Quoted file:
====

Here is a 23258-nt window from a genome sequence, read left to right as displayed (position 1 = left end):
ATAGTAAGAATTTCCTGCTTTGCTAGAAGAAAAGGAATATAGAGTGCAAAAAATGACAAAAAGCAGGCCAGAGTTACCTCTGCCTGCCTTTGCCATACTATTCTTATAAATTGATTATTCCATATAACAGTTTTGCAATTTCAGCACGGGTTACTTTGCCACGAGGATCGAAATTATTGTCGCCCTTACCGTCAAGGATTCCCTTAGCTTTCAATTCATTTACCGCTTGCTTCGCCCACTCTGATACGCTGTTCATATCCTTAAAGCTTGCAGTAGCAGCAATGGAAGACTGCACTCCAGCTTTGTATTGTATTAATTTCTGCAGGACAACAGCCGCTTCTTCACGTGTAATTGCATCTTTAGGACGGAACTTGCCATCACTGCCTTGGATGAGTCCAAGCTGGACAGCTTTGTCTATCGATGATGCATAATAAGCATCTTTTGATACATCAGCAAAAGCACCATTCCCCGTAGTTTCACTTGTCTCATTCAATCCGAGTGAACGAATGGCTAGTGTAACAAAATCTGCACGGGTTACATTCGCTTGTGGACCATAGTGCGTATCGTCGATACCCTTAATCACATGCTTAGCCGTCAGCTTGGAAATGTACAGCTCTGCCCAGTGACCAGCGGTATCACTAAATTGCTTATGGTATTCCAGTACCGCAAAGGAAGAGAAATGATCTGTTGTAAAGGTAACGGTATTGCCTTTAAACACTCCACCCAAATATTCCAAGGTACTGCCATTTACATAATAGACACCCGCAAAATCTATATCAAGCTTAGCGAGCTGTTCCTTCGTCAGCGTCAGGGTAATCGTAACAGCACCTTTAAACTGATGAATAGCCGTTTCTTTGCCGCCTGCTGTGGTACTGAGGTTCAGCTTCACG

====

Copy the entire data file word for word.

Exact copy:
Here is a 23258-nt window from a genome sequence, read left to right as displayed (position 1 = left end):
ATAGTAAGAATTTCCTGCTTTGCTAGAAGAAAAGGAATATAGAGTGCAAAAAATGACAAAAAGCAGGCCAGAGTTACCTCTGCCTGCCTTTGCCATACTATTCTTATAAATTGATTATTCCATATAACAGTTTTGCAATTTCAGCACGGGTTACTTTGCCACGAGGATCGAAATTATTGTCGCCCTTACCGTCAAGGATTCCCTTAGCTTTCAATTCATTTACCGCTTGCTTCGCCCACTCTGATACGCTGTTCATATCCTTAAAGCTTGCAGTAGCAGCAATGGAAGACTGCACTCCAGCTTTGTATTGTATTAATTTCTGCAGGACAACAGCCGCTTCTTCACGTGTAATTGCATCTTTAGGACGGAACTTGCCATCACTGCCTTGGATGAGTCCAAGCTGGACAGCTTTGTCTATCGATGATGCATAATAAGCATCTTTTGATACATCAGCAAAAGCACCATTCCCCGTAGTTTCACTTGTCTCATTCAATCCGAGTGAACGAATGGCTAGTGTAACAAAATCTGCACGGGTTACATTCGCTTGTGGACCATAGTGCGTATCGTCGATACCCTTAATCACATGCTTAGCCGTCAGCTTGGAAATGTACAGCTCTGCCCAGTGACCAGCGGTATCACTAAATTGCTTATGGTATTCCAGTACCGCAAAGGAAGAGAAATGATCTGTTGTAAAGGTAACGGTATTGCCTTTAAACACTCCACCCAAATATTCCAAGGTACTGCCATTTACATAATAGACACCCGCAAAATCTATATCAAGCTTAGCGAGCTGTTCCTTCGTCAGCGTCAGGGTAATCGTAACAGCACCTTTAAACTGATGAATAGCCGTTTCTTTGCCGCCTGCTGTGGTACTGAGGTTCAGCTTCACG